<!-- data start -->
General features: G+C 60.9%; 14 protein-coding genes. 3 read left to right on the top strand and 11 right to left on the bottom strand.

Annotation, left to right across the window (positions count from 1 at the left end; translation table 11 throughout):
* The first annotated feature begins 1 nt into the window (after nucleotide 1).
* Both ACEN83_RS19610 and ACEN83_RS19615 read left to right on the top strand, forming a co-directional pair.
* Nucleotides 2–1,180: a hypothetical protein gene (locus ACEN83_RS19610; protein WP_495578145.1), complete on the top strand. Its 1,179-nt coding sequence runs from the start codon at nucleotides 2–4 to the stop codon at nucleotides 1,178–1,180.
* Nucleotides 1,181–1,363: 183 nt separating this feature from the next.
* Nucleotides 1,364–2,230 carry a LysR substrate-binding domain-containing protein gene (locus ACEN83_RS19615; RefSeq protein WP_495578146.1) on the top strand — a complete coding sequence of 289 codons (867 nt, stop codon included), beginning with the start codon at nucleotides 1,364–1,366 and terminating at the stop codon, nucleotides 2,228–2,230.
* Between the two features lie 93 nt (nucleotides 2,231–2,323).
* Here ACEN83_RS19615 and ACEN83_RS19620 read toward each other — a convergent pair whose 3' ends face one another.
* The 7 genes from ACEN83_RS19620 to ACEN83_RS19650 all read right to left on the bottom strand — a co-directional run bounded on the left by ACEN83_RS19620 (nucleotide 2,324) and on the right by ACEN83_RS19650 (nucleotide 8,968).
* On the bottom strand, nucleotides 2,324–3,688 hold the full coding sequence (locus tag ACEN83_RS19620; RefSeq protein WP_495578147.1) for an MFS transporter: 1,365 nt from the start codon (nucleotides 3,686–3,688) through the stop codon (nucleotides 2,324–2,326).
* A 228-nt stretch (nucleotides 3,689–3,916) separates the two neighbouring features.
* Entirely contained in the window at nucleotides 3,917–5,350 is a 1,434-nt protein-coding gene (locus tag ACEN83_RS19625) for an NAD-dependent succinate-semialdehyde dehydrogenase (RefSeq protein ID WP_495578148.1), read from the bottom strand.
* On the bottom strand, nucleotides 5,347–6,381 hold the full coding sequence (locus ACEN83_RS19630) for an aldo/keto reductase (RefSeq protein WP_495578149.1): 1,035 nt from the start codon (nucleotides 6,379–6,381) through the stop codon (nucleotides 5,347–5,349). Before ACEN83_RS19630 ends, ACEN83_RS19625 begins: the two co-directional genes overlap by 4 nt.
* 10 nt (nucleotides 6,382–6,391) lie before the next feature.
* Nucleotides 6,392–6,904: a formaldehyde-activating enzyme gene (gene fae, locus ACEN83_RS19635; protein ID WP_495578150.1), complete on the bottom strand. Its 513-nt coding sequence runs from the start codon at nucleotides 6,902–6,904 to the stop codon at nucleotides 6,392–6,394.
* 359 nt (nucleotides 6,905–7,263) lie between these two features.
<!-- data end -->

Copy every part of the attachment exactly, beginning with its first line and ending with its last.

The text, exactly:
General features: G+C 60.9%; 14 protein-coding genes. 3 read left to right on the top strand and 11 right to left on the bottom strand.

Annotation, left to right across the window (positions count from 1 at the left end; translation table 11 throughout):
* The first annotated feature begins 1 nt into the window (after nucleotide 1).
* Both ACEN83_RS19610 and ACEN83_RS19615 read left to right on the top strand, forming a co-directional pair.
* Nucleotides 2–1,180: a hypothetical protein gene (locus ACEN83_RS19610; protein WP_495578145.1), complete on the top strand. Its 1,179-nt coding sequence runs from the start codon at nucleotides 2–4 to the stop codon at nucleotides 1,178–1,180.
* Nucleotides 1,181–1,363: 183 nt separating this feature from the next.
* Nucleotides 1,364–2,230 carry a LysR substrate-binding domain-containing protein gene (locus ACEN83_RS19615; RefSeq protein WP_495578146.1) on the top strand — a complete coding sequence of 289 codons (867 nt, stop codon included), beginning with the start codon at nucleotides 1,364–1,366 and terminating at the stop codon, nucleotides 2,228–2,230.
* Between the two features lie 93 nt (nucleotides 2,231–2,323).
* Here ACEN83_RS19615 and ACEN83_RS19620 read toward each other — a convergent pair whose 3' ends face one another.
* The 7 genes from ACEN83_RS19620 to ACEN83_RS19650 all read right to left on the bottom strand — a co-directional run bounded on the left by ACEN83_RS19620 (nucleotide 2,324) and on the right by ACEN83_RS19650 (nucleotide 8,968).
* On the bottom strand, nucleotides 2,324–3,688 hold the full coding sequence (locus tag ACEN83_RS19620; RefSeq protein WP_495578147.1) for an MFS transporter: 1,365 nt from the start codon (nucleotides 3,686–3,688) through the stop codon (nucleotides 2,324–2,326).
* A 228-nt stretch (nucleotides 3,689–3,916) separates the two neighbouring features.
* Entirely contained in the window at nucleotides 3,917–5,350 is a 1,434-nt protein-coding gene (locus tag ACEN83_RS19625) for an NAD-dependent succinate-semialdehyde dehydrogenase (RefSeq protein ID WP_495578148.1), read from the bottom strand.
* On the bottom strand, nucleotides 5,347–6,381 hold the full coding sequence (locus ACEN83_RS19630) for an aldo/keto reductase (RefSeq protein WP_495578149.1): 1,035 nt from the start codon (nucleotides 6,379–6,381) through the stop codon (nucleotides 5,347–5,349). Before ACEN83_RS19630 ends, ACEN83_RS19625 begins: the two co-directional genes overlap by 4 nt.
* 10 nt (nucleotides 6,382–6,391) lie before the next feature.
* Nucleotides 6,392–6,904: a formaldehyde-activating enzyme gene (gene fae, locus ACEN83_RS19635; protein ID WP_495578150.1), complete on the bottom strand. Its 513-nt coding sequence runs from the start codon at nucleotides 6,902–6,904 to the stop codon at nucleotides 6,392–6,394.
* 359 nt (nucleotides 6,905–7,263) lie between these two features.